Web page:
When the French Revolution broke out in 1789, Napoleon Bonaparte was serving as a soldier in the Royal Army and rose swiftly through the ranks, until becoming general at the age of 24. In November of 1799, sensing a weakened government, he orchestrated a coup d’état, and became First Consul of France, marking an unofficial end to the ten-year conflict. By 1804, his ambition was not yet satisfied, so he declared himself Emperor of France. To solidify his ascension, he held a coronation which was attended by the leading members of the French aristocracy, government officials and foreign ambassadors and was presided over by Pope Pius VII.
In this painting, “The Coronation of Napoleon,” by, arguably, the most famous of the French neoclassicists, Jacques-Louis David, Napoleon and his wife Joséphine are surrounded by the Paris elite in the Notre-Dame Cathedral. Dressed in regal, bright red clothing, Joséphine kneels before her husband as he prepares to crown himself emperor, defying the tradition that a bishop, or in this case, pope, would crown the king. The whole picture emphasizes richness and royalty. Every one of the nearly 200 guests wears elegant clothing, including the clergy. Gold and dark green are abundantly displayed, and even the intentionally perceptible high ceilings of the church convey the occasion’s grandeur.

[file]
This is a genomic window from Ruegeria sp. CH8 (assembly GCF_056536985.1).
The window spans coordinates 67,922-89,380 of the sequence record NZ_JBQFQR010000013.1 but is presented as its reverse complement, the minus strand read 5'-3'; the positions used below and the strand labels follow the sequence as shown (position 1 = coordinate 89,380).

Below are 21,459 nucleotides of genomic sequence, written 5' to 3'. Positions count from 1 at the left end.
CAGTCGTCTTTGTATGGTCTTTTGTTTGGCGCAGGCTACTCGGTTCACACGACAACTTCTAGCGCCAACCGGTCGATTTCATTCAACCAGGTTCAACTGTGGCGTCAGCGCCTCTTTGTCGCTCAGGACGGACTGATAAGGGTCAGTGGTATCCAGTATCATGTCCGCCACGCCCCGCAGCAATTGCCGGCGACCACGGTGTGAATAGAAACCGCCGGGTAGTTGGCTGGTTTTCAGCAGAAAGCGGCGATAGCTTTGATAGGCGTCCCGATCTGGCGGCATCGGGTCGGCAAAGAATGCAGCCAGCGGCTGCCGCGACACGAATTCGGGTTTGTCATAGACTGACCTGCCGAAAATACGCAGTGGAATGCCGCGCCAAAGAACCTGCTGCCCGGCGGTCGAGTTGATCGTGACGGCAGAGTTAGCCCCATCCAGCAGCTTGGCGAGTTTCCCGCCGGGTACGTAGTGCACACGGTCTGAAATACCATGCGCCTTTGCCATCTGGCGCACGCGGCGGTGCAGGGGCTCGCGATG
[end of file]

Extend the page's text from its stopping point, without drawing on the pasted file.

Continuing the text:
The key element of this scene is the elegance and kingliness of the whole endeavor. Though the revolution ended the hereditary monarchy in France (for a time), and principally advocated for a republican government, Napoleon is seen here breaking those very ideals. He is quite literally crowning himself king (under a different word) and reestablishing an authoritarian regime, though one of reform, not stagnation.
As I write this, the United States presidential election has not yet been decided, though I suspect it still won’t have been by the time of this article’s publication. Regardless of who is victorious, there is one critical difference between our election and the rise of Napoleon. We do not have emperors, nor do we have kings. Our president is elected, not an usurper. Our democracy is built on shared ideals of freedom, representation and equality.
While Napoleon made efforts to appear in support of the revolutionary theme “Liberté, égalité, fraternité,” his governance was not as democratic as many would have hoped.
Our democracy is strong and we must have faith that no one person can change that. It depends on all of us to stay calm when tensions are rising, while also being ready to keep our leaders in check if need be. Protecting our democracy is our most important responsibility and doing that will require forethought and restraint. Whether we know who our leader is the night of the election, or whether we must wait a bit longer for that answer, that patience–peaceful patience–is our best response. It should be our only response.